"No doubt about it, Marshall McLuhan was a cryptic thinker and a bit of an odd duck. Earlier this week, Colin Marshall brought you an Introduction to Marshall McLuhan, presented by Tom Wolfe (best known for The Electric Kool-Aid Acid Test and The Bonfire of the Vanities). In putting together that post, we stumbled upon another gem of a video, a testament to McLuhan’s quirkiness — and we mean that in the best possible way. Above McLuhan, kicking back on a couch, reveals his “peculiar reading habit,” admitting: “If it’s a frivolous, relaxing book, I read every word. But serious books I read on the right-hand side only because I’ve discovered enormous redundancy in any well-written book, and I find that by reading only the right-hand page this keeps me very wide awake, filling in the other page out of my own noodle.” There’s a bit of hubris in that approach, but also a certain amount of creativity too. Perhaps you’ll want to give it a try."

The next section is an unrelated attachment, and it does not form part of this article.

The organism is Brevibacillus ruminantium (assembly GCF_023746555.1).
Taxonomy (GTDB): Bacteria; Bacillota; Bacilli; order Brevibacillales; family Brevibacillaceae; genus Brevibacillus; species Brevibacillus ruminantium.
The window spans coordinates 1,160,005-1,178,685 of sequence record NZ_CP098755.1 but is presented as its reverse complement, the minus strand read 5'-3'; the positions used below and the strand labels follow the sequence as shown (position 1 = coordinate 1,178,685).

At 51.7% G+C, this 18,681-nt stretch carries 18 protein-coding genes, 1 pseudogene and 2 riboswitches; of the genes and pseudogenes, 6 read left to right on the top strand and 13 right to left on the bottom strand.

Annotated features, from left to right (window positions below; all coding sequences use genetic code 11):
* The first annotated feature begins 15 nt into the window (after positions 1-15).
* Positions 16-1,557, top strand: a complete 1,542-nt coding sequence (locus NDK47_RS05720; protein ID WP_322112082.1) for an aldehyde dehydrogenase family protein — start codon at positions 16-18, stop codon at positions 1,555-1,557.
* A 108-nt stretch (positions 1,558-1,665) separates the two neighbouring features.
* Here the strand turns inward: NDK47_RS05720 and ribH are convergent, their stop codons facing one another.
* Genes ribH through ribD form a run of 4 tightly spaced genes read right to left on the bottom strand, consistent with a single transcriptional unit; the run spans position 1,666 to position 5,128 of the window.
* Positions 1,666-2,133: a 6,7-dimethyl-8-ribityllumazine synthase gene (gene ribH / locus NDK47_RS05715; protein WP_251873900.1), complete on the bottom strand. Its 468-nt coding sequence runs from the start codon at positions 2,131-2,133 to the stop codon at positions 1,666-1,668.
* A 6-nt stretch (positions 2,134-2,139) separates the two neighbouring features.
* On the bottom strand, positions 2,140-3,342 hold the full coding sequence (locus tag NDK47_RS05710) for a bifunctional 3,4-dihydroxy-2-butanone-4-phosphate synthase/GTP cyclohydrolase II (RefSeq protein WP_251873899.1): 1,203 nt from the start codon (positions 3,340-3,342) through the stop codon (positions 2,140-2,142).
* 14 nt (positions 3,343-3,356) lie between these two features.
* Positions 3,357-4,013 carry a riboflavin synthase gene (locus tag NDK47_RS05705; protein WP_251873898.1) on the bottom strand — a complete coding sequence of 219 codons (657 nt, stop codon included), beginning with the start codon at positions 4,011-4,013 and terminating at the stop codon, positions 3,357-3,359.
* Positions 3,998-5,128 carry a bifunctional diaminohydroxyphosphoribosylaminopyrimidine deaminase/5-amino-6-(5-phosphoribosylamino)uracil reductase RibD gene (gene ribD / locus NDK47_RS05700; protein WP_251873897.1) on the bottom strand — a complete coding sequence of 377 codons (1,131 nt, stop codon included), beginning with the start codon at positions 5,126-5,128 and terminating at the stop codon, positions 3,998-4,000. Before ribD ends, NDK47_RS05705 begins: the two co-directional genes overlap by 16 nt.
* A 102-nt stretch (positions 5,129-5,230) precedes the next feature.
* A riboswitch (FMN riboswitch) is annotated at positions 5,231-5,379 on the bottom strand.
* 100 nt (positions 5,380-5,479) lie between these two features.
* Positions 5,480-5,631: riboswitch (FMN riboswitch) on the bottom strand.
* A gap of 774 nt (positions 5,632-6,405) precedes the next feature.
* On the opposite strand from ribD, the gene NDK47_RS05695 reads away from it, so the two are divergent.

I have always told my students to only red assigned books until they start to repeat. I share McLuhan's view that serious (academic) books tend to be very repetitive. I love the idea of having the students only read the right hand pages and figure out the missing arguments from the left hand pages. That would be a spectacular exercise in critical thinking.